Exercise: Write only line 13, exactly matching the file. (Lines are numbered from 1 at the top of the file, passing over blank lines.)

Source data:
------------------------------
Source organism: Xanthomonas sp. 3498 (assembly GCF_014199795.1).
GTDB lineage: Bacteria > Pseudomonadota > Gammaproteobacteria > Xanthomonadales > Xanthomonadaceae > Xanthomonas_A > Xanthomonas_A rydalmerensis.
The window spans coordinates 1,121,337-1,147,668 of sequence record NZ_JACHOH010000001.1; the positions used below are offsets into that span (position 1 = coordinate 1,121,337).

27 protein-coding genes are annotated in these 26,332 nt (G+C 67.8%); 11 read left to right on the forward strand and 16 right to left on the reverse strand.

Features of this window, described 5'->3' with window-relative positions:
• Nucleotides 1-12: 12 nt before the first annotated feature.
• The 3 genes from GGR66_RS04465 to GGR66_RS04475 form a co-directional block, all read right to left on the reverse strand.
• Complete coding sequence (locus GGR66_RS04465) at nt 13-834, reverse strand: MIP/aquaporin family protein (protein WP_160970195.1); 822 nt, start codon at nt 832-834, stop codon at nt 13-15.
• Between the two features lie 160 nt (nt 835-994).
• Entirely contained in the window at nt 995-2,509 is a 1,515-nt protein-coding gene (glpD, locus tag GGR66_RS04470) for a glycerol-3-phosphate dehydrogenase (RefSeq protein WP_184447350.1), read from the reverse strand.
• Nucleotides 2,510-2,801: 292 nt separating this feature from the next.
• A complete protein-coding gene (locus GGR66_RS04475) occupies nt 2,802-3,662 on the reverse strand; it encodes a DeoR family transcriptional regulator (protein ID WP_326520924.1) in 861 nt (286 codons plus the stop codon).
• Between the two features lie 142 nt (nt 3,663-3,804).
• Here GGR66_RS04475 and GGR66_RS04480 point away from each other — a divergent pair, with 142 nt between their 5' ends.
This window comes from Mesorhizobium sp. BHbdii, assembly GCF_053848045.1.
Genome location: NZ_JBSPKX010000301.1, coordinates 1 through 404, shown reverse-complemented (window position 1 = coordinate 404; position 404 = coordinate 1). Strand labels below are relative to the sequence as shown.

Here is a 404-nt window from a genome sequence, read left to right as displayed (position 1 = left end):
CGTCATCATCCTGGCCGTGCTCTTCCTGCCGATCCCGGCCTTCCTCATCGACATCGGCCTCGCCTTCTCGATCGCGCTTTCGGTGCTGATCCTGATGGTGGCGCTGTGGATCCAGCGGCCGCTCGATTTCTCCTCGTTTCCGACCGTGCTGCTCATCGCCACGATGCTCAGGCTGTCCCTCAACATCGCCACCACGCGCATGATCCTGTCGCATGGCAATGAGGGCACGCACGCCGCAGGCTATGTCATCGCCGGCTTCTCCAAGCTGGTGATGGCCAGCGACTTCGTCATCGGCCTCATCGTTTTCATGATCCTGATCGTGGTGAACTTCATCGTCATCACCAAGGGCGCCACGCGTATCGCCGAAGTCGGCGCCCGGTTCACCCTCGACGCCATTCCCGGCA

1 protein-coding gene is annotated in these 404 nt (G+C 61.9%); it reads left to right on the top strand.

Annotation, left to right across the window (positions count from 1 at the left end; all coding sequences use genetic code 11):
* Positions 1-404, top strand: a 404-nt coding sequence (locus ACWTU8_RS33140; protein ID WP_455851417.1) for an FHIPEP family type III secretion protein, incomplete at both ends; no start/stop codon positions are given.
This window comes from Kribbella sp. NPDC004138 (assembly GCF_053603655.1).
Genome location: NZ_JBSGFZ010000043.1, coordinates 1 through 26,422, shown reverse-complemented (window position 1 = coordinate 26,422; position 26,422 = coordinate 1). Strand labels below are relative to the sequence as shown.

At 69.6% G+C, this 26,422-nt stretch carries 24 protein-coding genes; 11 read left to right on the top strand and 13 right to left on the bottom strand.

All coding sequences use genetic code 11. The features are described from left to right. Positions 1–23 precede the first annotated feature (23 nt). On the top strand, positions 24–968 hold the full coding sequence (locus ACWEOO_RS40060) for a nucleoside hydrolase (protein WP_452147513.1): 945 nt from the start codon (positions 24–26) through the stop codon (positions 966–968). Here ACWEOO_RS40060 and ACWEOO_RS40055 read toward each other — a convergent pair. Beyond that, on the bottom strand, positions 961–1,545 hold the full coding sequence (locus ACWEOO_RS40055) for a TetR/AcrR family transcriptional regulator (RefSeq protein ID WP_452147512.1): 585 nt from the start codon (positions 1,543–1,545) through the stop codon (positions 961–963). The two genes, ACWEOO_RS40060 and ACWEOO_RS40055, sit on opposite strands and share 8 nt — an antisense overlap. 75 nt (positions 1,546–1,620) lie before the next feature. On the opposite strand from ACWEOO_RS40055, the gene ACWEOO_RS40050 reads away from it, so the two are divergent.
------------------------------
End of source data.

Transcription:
• Between the two features lie 142 nt (nt 3,663-3,804).